No matter how you grow your business, there’s one thing you need to protect your cash flow along the way: a revenue forecast.
A revenue forecast involves making predictions about the future of your business based on data from the past and present. It’s an essential tool for keeping your costs under control as you grow.
Here’s a seven-step approach to developing a revenue forecast for your business, including how to check if your projections are realistic using key financial ratios.
Step 1: Decide on a timeline
A reasonable approach is to make a monthly revenue forecast for the next 12 months, then an annual forecast for the following three years.
Step 2: Consider what may drive (or hinder) growth
What factors could lead to growth or shrinkage in your revenue? This could include predicted factors, which will influence sales without you doing anything. They might be seasonal upticks or be based on your historic sales data.
Also consider any planned factors – specific steps you might take to drive revenue. Are you planning a big marketing campaign, or launching a new product for a specific demographic? Are you hiring additional sales staff or adopting new technologies to increase efficiency?
For gift hamper company Don’t Buy Her Flowers, occasions such as Mother’s Day bring a spike in sales, says founder Steph Douglas. However, in 2020 with many retailers closed and more customers looking for gifts online, the company had a bumper year. “March 2020 was up 102% compared to March 2019,” says Douglas. “Then we saw the halo effect of this for other gift giving occasions throughout 2020. For example, sales for Father's Day in June were 51% higher than our record breaking Mother's Day and then by Christmas we were up 72% from Mother's Day.”
Step 3: Estimate your expenses
Before considering the effect that predicted and planned factors might have on revenue, start with the easier task of estimating expenses.
You’ll need to calculate the fixed costs required to keep your business ticking along, including rent and utilities, staff salaries, technology costs and fees for functions such as marketing, legal and bookkeeping. Then factor in variable costs that depend on your volume of sales, such as cost of goods, packaging and labour.
Both your fixed and variable costs may need to increase to drive new revenue, so estimate how the predicted and planned factors you shortlisted earlier will impact your expenses.
Step 4: Predict your sales
One method of predicting sales is a top-down analysis. Start with the total size of the market, and make a prediction of how much of the market your business will capture, or how much you will increase your market share by. This gives a rough idea of what’s possible, but its simplicity means it can lack predictive power.
A bottom-up analysis can be more realistic and takes into account planned and predicted factors that might influence your sales. Take the average value of one sale, for example, the average basket value for a retail business. You can also consider the number of sales you make. Then draft your forecast based on the number of sales made and the value of those sales.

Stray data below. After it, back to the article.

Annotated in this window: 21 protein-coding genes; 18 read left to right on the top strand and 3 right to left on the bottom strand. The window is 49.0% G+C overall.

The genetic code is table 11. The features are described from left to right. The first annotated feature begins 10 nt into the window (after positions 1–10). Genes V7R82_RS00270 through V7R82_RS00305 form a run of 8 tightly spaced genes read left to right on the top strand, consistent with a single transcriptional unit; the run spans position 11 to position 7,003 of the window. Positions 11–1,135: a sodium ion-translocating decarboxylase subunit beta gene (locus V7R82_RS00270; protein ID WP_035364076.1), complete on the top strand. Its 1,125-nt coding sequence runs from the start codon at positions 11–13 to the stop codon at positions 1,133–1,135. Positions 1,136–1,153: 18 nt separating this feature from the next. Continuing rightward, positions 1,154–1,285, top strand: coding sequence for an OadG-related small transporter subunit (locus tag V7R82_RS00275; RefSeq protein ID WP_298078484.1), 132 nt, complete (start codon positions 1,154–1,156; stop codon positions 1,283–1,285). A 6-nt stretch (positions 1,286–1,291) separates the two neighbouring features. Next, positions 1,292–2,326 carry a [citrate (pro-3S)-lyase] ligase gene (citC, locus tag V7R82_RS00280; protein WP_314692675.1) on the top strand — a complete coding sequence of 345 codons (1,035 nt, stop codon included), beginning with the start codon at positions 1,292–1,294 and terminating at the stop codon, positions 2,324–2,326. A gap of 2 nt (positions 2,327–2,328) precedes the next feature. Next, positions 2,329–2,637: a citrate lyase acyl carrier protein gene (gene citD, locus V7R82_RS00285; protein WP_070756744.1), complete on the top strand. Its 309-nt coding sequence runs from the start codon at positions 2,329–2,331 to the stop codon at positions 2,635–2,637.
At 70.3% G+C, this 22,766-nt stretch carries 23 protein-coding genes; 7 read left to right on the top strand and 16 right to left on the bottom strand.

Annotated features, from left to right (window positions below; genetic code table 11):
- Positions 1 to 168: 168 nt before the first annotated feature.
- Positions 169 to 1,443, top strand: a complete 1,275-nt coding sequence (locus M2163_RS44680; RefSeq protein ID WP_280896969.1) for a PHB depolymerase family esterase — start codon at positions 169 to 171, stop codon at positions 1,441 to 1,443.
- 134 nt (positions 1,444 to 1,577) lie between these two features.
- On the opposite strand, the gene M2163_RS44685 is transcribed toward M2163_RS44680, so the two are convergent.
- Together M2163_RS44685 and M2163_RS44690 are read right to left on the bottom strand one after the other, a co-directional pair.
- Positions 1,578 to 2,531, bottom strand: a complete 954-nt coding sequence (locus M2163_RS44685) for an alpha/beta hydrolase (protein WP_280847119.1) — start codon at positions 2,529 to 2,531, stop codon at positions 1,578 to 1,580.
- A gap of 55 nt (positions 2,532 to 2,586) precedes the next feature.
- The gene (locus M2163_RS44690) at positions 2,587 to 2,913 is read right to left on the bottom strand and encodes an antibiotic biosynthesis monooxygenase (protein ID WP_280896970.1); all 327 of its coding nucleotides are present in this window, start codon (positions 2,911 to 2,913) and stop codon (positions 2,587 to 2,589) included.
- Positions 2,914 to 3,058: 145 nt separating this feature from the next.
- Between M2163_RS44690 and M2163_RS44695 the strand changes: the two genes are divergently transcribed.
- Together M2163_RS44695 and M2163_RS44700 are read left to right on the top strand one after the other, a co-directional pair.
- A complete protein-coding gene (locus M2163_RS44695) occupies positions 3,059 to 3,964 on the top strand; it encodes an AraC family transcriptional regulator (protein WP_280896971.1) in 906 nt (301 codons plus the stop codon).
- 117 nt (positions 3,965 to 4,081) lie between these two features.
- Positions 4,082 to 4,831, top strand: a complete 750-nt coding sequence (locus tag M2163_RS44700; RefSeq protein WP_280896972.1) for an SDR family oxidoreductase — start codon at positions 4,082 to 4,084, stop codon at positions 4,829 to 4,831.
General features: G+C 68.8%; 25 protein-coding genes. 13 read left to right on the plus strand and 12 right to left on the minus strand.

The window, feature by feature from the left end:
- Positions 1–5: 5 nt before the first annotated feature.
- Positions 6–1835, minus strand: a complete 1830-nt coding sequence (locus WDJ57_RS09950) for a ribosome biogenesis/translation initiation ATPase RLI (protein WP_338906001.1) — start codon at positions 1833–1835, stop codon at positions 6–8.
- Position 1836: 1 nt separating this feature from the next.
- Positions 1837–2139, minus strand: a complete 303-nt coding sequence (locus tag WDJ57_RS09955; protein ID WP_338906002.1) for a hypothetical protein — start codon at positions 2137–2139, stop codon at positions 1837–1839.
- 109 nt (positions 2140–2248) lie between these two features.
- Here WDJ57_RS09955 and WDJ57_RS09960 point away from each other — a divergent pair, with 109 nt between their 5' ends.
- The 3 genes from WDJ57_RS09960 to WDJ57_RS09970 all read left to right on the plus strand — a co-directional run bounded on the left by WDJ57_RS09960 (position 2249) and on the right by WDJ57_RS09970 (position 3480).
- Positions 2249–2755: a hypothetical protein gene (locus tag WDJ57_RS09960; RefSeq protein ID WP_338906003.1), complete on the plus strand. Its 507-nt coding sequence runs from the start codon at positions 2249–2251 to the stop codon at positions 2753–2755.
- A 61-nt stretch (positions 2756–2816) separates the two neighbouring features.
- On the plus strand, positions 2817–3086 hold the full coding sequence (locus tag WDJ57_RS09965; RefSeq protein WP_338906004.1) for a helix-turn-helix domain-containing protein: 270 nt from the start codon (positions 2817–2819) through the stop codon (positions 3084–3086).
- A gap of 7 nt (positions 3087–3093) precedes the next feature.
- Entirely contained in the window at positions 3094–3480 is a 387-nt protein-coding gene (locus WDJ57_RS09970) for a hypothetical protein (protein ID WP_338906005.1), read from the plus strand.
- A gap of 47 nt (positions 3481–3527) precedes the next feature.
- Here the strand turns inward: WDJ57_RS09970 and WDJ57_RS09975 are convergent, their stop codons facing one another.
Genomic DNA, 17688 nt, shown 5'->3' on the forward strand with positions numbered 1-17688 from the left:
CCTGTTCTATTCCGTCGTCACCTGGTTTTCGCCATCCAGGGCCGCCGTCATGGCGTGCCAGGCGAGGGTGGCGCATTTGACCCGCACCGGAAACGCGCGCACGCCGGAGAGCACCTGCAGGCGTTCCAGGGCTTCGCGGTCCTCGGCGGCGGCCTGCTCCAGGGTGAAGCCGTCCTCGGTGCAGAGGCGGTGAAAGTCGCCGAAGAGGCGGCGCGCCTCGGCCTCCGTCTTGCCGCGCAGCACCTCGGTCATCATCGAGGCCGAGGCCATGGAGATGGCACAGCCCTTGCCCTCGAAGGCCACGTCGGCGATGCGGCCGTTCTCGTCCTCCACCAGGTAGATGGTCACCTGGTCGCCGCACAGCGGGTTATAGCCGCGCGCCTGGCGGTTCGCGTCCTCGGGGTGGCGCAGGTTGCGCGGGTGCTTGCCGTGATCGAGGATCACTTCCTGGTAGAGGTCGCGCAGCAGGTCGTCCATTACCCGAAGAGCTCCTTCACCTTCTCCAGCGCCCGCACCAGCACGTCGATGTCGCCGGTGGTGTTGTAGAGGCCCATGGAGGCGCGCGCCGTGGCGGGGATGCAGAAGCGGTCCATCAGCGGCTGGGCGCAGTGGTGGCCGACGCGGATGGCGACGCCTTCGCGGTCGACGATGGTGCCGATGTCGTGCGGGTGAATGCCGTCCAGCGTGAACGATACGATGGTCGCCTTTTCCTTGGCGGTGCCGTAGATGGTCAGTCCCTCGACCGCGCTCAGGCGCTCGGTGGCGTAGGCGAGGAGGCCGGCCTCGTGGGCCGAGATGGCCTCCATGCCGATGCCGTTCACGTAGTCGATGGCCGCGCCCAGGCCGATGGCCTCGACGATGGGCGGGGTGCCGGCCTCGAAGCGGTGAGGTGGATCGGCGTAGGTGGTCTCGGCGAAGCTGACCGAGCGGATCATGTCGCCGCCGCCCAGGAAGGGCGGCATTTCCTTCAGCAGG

Step 5: Combine expenses and sales into a forecast
You’ve already outlined the factors that could affect revenue over your chosen time period. Now combine the estimated effect these factors will have on sales with their associated expenses.
A simple formula for projecting sales is: Number of customers x average sale value x number of units = projected sales.
Deducting your projected expenses from your projected sales gives you predicted net revenue.
To make a forecast, put past monthly expenses and sales in a spreadsheet up until the present date. Then stretch your current sales and expenses forward into future months and years. Incorporate the planned and predicted factors and their expected effects on revenue and expenses.
For Don’t Buy Her Flowers, the trading conditions under Cover restrictions have continued to bring unusually high growth. “In February 2021, we were up 613% on February 2020, [so we] have planned 2021 Mother's Day accordingly,” says Douglas.
Step 6: Check your forecast using key financial ratios
You can use the following ratios to get a feel for whether your forecast is realistic.
This is the ratio of total direct costs to total revenue. For example, a manufacturing company’s margin would be calculated like this: (Total revenue - the cost of goods sold) / total revenue = gross margin.
In general, the higher your gross margin, the more cashflow you have for expansion.
Operating profit margin
This is your profit after deducting all operating expenses from your revenue.
The formula is: Operating income / revenue x 100 = operating profit margin
As revenues grow, you should expect to see positive movement with this ratio.
Step 7: Test scenarios by adjusting variables
You can now tweak variables within your projected expenses and sales to reflect specific growth scenarios. For instance, making an additional 100 sales calls each day could result in one extra sale/unit (assuming a 1% conversion rate). But remember, to make money you often have to spend money. You might need to hire two additional salespeople to hit 100 extra calls, which will add to your expenses.
Understanding your revenue forecast will help you better manage your cash flow, ensuring there's always enough money to pay your suppliers and expenses on time. The American Express® Business Card has a 54 day payment period, giving you more control over your cash flow and when you make your payments¹. Find out more here.
- The maximum payment period on purchases is 54 calendar days on Gold & Platinum Business Charge Cards and 42 calendar days on the Basic Business Charge Card, it is obtained only if you spend on the first day of the new statement period and repay the balance in full on the due date.